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Spring 2018
7301 WRC: E-Health - SCOTT- 20593

Professor(s): Ronald  Scott (RESEARCH PROFESSOR)

Credits: 3

Course Areas: Health Law 

Time: 1:00p-2:30p  MW  Location:  

Course Outline: E-health Writing Course 2017

This course will examine regulatory approaches to new technology, including health information technology (HIT), by state legislatures, boards of medicine and pharmacy, and federal agencies including the Department of Health and Human Services (HHS) and the Food and Drug Administration (FDA).

We will address healthcare privacy (including HIPAA-the Health Insurance Portability and Accountability Act), regulation of physicians practicing medicine via the Internet, Internet pharmacies and e-prescribing, electronic health records, personal health records maintained online, and regulation of iPhone apps as “medical devices.” We will also discuss use of social media such as Facebook and Twitter by healthcare providers and the legal and ethical considerations arising from such use.

The Internet is largely unregulated, and reaches across state and international borders. Physicians, pharmacies, pharmacists, and other health care providers have historically been regulated by the states. Perceived abuses by virtual pharmacies and physicians prescribing drugs based on on-line consultations have resulted in state and federal regulatory responses, together with attempts at self-regulation.

Consumers are concerned about the privacy of health information they provide to e-health Web sites for the purpose of getting answers to medical questions, learning about new therapies, or accessing other health-related information. Physicians’ and patients’ use of social networking sites such as Facebook has raised new privacy concerns. Cybermedicine (on-line consultations) also presents newly emerging liability exposures for physicians.

Mobile health devices such as the iPhone have also triggered regulatory responses from the FDA. Physicians are using the iPhone to access patients’ medical records, to electronically prescribe drugs, and order needed medical tests such as lab work. More than 1400 health care apps are available for the iPhone including apps that check medication dosing and allow obstetricians to monitor a baby’s heartbeat remotely. Powerful apps converting iPhones and smartphones into electrocardiographs, electronic stethoscopes and glucose monitors have prompted the FDA to regulate some of the apps as “medical devices” under the federal Food, Drug and Cosmetic Act.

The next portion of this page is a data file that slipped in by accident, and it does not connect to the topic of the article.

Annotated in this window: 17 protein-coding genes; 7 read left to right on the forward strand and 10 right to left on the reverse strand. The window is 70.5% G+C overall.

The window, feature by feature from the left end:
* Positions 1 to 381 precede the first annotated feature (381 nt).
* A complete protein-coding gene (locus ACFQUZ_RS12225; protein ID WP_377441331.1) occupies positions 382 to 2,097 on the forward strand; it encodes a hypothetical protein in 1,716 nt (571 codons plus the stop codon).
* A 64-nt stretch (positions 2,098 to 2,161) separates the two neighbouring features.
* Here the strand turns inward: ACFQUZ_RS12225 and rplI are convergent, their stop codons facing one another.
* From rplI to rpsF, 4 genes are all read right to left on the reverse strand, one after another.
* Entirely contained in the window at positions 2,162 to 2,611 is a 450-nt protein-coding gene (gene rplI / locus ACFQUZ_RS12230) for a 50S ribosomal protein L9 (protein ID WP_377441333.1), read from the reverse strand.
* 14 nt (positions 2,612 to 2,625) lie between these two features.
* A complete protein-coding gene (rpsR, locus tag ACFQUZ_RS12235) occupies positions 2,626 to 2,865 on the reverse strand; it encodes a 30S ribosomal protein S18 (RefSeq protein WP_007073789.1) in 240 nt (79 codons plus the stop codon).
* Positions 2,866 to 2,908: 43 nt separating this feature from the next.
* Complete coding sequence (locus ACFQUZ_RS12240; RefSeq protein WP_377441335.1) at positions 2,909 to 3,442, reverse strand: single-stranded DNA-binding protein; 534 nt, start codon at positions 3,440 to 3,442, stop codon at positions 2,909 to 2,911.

Physicians, hospitals, insurers and other stakeholders in health care are already asking e-health questions. Should a physician communicate via e-mail with her patients? The Patient Protection and Affordable Care Act of 2010 (federal health reform law) includes provisions that encourage physicians and hospitals to deploy electronic health records (EHR). How can a hospital comply with federal law when it moves to electronic health records? Join us to learn the answer to these and other cutting-edge legal issues.

This course will have three short papers rather than one long paper, in accordance with the alternative revised Upper Level Writing Requirement for a “Writing Course.”

The requirements state in part: “Students in a Writing Course must complete several kinds of practical writing assignments. Assignments must be no more than 2,500 words each, when feasible. Instructors have discretion over the kind and number of assignments students complete; however, students must complete at least 5,000 words of writing over the course of the semester.”

Students will complete three assignments. The first assignment will be a client letter reviewing and analyzing a proposed or recently enacted statute or a proposed or enacted regulation. For example, in 2013, new regulations and guidance addressed prescription refill reminders under the Health Insurance Portability and Accountability Act (HIPAA), i.e., when such reminders constitute “marketing” and require an “authorization” from the patient. . Students could be asked to explain the regulations to clients.

The second assignment is also a client letter, but will require the student to utilize multiple sources rather than summarizing a single source.

The final assignment is mini-thesis, similar to a bar journal type article. This assignment is also more in the nature of “academic” legal writing, requiring the student to argue a “thesis” or “point of view” as is typical of academic legal writing. The final assignment will be due during finals, after the course is finished, but a draft will be due earlier, during the course.

Students will not be required to do much actual legal research. Most of the needed materials will provided to you. You may find it necessary to update a particular statute or regulation, but this is primarily a legal writing course.

For each of the assignments, students must submit a draft. I will provide detailed comments on the drafts which I will expect you to incorporate into the final versions of the papers. Each of these assignments should be a minimum of 2000 words each not including footnotes (About 8 pages double spaced). The total of all assignments must total 5000 words to meet the Upper Level Writing Requirement.

Revised 9/18/2016

Course Syllabus: Syllabus

Course Notes:   Quota=12

Prerequisites:  

First Day Assignments:

Final Exam Schedule:    

This course will have:
Exam:
Paper:

Satisfies Skills Course Requirement: No
Satisfies Senior Upper Level Writing Requirement: Yes

Experiential Course Type: no

Bar Course: No

Course Materials (10/16/2017 7:13:30 AM)

No book required for this course

There is no book required for this course.